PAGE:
We in­ves­ti­gate the grow­ing trend of leav­ing out tu­to­ri­als in favour of let­ting play­ers find their own way

Why de­vel­op­ers are in­creas­ingly choos­ing to leave play­ers in the dark – and how those play­ers are work­ing to­gether to light the way


Squeeze L2 just as an en­emy in Blood­borne raises its arm to attack and the Quick­sil­ver Bul­let you fire has a chance of stag­ger­ing them. Fol­low that up with a light attack while stand­ing close enough and you’ll pull off a dev­as­tat­ing Vis­ceral Attack, which also knocks nearby enemies back and ren­ders you in­vul­ner­a­ble dur­ing the an­i­ma­tion. It’s a twist on Dark Souls’ parry-and-ri­poste sys­tem that per­fectly en­cap­su­lates

Blood­borne’s more ag­gres­sive de­sign, which en­cour­ages play­ers to take risks, but it’s not de­scribed by any of the game’s tu­to­rial notes.

Blood­borne’s back­stab ma­noeu­vre is sim­i­larly enig­matic: sneak within strik­ing dis­tance of your quarry, charge a strong attack and then, af­ter the en­emy has dropped to its knee, fol­low through with a light attack again to in­flict colos­sal amounts of dam­age. We’ve come to ex­pect games in the Souls se­ries to with­hold in­for­ma­tion from us, and Blood­borne, while not of­fi­cially part of that lin­eage, is no dif­fer­ent. But From-Soft­ware’s mis­chie­vously se­lec­tive di­vul­gence of me­chan­ics that may of­fer a size­able ad­van­tage to play­ers is part of a grow­ing trend among de­vel­op­ers.

More of­ten than not, this de­sign ethic goes hand-in-hand with a par­tic­u­lar breed of games built on a sin­gu­lar vi­sion. Think Re­so­gun, Su­per

Time Force or, of course, Minecraft: all games that re­serve their high-level me­chan­ics for the most ded­i­cated and cu­ri­ous (or, at least, any­one pre­pared to skim-read a wiki). But it is the Souls se­ries and Blood­borne that are most read­ily and fre­quently as­so­ci­ated with hid­den depths, and the rip­ples of their in­flu­ence have had a pro­found ef­fect on the way de­sign­ers think about their games, some­times in the most un­likely of ways. Even Need For Speed: Ri­vals adopted a Souls- es­que ap­proach to XP.

“I think you’re slightly ex­ag­ger­at­ing the in­flu­ence of my work, though,” says From-Soft­ware pres­i­dent Hide­taka Miyazaki, who di­rected Dark Souls and Blood­borne. “If such a trend re­ally is emerg­ing, I’d have to say it’s be­cause work­ing to com­pre­hend some­thing – and then com­pre­hend­ing it – is just plain fun. In a way it’s a very per­sonal me­chanic, I think, one which de­rives a unique and spe­cial mean­ing from or­di­nary in-game ac­tions.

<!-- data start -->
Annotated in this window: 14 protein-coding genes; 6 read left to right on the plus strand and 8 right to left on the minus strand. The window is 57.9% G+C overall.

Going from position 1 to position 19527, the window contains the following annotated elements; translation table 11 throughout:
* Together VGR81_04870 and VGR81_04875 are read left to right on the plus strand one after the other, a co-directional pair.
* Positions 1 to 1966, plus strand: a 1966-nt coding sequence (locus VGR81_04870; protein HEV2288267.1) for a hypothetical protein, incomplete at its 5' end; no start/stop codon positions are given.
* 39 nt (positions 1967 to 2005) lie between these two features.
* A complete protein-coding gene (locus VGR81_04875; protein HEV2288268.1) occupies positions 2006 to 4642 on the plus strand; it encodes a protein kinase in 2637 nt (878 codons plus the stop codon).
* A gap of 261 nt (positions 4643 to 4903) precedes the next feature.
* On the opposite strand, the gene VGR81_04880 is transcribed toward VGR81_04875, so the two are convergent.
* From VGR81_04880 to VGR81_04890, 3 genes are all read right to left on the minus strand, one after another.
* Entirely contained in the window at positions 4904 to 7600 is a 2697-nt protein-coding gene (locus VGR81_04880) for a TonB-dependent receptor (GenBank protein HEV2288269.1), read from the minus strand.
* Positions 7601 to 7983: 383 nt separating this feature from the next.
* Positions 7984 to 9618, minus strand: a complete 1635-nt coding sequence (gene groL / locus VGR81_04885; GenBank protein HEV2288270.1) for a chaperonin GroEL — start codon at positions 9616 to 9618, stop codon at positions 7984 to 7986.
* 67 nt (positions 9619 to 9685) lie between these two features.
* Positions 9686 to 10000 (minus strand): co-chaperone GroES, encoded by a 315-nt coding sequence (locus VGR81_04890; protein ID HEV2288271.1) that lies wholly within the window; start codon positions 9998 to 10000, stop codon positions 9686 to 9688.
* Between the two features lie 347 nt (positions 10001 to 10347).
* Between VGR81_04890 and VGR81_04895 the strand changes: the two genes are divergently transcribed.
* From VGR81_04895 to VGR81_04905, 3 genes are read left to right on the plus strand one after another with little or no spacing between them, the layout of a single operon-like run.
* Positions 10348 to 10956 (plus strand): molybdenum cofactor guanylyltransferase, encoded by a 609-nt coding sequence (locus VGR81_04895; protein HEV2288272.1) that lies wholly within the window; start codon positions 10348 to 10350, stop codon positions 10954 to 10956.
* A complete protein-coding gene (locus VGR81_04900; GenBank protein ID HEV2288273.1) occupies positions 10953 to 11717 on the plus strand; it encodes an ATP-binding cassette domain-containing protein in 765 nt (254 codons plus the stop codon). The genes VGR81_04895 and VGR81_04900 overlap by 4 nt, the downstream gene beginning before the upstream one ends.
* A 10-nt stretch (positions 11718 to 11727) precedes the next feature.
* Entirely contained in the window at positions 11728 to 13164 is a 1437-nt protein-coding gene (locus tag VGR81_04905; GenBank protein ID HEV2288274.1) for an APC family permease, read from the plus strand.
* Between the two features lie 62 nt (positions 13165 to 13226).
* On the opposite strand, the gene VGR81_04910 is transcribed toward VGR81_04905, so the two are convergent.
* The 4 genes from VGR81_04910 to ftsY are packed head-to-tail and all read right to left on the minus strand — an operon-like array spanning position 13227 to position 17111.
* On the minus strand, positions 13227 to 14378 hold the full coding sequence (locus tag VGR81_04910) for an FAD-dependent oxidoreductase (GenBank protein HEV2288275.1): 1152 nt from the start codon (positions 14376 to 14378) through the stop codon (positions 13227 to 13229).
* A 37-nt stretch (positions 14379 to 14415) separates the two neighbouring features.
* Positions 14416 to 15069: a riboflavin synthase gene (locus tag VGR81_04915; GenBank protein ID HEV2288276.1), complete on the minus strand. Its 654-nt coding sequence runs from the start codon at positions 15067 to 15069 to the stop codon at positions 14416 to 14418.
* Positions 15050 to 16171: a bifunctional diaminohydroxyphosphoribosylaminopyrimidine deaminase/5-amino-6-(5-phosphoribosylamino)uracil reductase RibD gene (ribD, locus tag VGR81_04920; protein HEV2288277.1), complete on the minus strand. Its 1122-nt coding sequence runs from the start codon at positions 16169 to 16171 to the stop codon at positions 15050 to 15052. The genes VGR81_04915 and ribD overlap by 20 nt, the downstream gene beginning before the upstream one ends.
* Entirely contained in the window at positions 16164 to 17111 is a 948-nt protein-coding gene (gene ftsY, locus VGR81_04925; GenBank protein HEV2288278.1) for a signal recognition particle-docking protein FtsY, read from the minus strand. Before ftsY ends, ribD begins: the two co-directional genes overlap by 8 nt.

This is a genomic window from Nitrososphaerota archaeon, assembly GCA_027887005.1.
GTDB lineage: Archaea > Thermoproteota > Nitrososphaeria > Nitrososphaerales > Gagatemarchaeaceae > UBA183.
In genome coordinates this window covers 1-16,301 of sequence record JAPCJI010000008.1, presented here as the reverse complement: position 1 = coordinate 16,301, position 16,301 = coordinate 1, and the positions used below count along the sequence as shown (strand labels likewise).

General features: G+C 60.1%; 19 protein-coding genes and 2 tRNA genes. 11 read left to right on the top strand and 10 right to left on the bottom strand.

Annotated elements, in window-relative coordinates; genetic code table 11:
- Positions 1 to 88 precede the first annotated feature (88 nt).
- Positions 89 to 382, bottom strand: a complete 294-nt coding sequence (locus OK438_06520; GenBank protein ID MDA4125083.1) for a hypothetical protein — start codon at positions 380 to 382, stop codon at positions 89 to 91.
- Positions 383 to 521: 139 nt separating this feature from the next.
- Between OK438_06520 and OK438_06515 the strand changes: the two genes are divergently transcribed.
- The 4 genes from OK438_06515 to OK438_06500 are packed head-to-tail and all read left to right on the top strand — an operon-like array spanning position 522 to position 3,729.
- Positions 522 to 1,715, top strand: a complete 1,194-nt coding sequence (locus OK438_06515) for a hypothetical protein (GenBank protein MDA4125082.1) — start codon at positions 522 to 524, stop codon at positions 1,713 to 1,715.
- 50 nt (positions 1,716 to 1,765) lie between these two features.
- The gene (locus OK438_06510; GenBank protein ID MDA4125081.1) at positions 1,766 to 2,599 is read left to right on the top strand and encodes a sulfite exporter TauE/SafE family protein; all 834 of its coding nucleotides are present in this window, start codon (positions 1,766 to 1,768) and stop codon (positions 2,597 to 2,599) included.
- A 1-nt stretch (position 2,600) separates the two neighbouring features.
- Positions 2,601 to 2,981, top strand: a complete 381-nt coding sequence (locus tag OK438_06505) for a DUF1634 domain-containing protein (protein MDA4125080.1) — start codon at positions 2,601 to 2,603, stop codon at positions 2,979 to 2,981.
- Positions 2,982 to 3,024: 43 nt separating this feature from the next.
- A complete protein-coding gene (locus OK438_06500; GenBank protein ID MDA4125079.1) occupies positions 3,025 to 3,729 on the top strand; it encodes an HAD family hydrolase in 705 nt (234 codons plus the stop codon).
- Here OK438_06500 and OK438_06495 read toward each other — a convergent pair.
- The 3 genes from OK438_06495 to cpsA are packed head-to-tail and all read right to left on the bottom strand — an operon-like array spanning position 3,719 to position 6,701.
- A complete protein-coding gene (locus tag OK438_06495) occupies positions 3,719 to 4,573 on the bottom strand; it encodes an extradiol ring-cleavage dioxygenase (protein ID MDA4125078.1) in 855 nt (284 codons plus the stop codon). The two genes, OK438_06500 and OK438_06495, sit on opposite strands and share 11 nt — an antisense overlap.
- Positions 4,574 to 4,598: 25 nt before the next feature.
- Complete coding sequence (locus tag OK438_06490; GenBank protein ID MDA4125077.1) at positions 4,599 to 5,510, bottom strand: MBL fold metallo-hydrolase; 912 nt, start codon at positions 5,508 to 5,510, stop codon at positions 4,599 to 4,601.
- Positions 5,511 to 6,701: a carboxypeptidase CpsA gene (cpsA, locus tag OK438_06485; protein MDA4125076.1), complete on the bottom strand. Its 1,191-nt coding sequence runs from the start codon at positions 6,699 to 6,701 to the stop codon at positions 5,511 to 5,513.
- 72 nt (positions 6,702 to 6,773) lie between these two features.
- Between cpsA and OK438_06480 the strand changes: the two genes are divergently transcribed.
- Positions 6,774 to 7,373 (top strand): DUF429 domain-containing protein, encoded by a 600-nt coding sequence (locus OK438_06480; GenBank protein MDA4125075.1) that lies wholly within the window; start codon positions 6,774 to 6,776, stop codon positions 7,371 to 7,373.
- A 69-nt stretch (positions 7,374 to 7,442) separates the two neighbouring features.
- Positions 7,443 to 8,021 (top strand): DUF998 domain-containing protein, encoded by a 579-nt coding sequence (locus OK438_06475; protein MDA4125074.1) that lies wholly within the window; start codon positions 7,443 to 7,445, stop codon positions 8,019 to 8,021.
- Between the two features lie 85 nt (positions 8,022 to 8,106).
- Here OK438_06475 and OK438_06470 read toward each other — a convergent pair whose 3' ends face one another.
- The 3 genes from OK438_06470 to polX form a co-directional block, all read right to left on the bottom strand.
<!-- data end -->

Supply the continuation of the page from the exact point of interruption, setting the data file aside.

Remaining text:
“You see the same thing in boardgames, of which I am an avid player. You can read the rule­book and un­der­stand the game that way, or you can jump in and learn the ropes as you go. Though ei­ther poses a high hur­dle to sur­mount, both are fun in their own right.

“I sup­pose it’s like play­ing Diplo­macy and, af­ter hav­ing grasped the rules, even­tu­ally find­ing strate­gies pop up in your head ev­ery time you lay eyes on a [blank] map.”

The boardgame anal­ogy is an ap­pro­pri­ate one. Like videogame de­sign­ers, boardgame cre­ators are in­creas­ingly try­ing to min­imise the time it takes to go from open­ing the box to play­ing the game, their man­u­als shrink­ing, and high-level strate­gies of­ten go­ing un­men­tioned. But a cru­cial dif­fer­ence be­tween the two is that very few boardgames can de­lib­er­ately leave the player to fig­ure out how to move the pieces.

“This is the same log­i­cal frame­work pow­er­ing ideas such as dif­fi­culty level and sense of ful­fil­ment,” Miyazaki says. “To feel ful­filled, you must first have a goal that needs ful­fill­ing. At the same time, it must ac­tu­ally be pos­si­ble to ful­fil said goal – the over­ar­ch­ing idea at hand needs to be some­thing that is com­pre­hen­si­ble. I think I’m bound to catch a bit of flak about that last bit. It’s hard to gauge where that sweet spot ac­tu­ally is, you know? Of­ten, I hear my ideas are more in­com­pre­hen­si­ble than not. So I guess I’ve got a lot of homework to do.”

Or per­haps not, since there are plenty of peo­ple al­ready do­ing it on Miyazaki’s be­half. Wiki com­mu­ni­ties have long gath­ered around com­plex games to de­ci­pher them, but few are as ded­i­cated to the cause as those that grav­i­tate to From-Soft­ware’s out­put. One of the most

suc­cess­ful and com­pre­hen­sive of th­ese fan­cu­rated sites is Fex­tral­ife.

“Back in 2008, when De­mon’s Souls first launched, Ja­panese fans were lost as to what to do, or where to go in the game world,” Fex­tral­ife owner and head ad­min Fex­e­lea, who prefers to be known by her fo­rum user­name, re­calls. “Re­views were harsh, and Sony ini­tially de­cided not to go for in­ter­na­tional re­lease. The stub­born among us de­cided not to give up, and started record­ing our find­ings on the Live­door-hosted Ja­panese wiki.

“Slowly but surely, we cre­ated a re­source that took a dif­fi­cult and mys­tery-shrouded game and doc­u­mented the whole damned thing. I find my­self seven years later with an ac­ci­den­tal mission: that any gamer can feel wel­come in the RPG they want to try, and they feel there’s a com­mu­nity there for them with ideas, sup­port and sim­ple or in-depth ex­pla­na­tions for com­pli­cated or ob­scure con­cepts. In short, the ac­ces­si­ble hard­core game can hap­pen; it’s served as an ob­scure master­piece with a side of wiki.”

A less gen­er­ous in­ter­pre­ta­tion of this sym­bi­otic re­la­tion­ship could be that wiki con­trib­u­tors are plug­ging a gap where a de­vel­oper failed to fully com­mu­ni­cate the in­tri­ca­cies of its game, but Fex­e­lea cer­tainly doesn’t see it like that.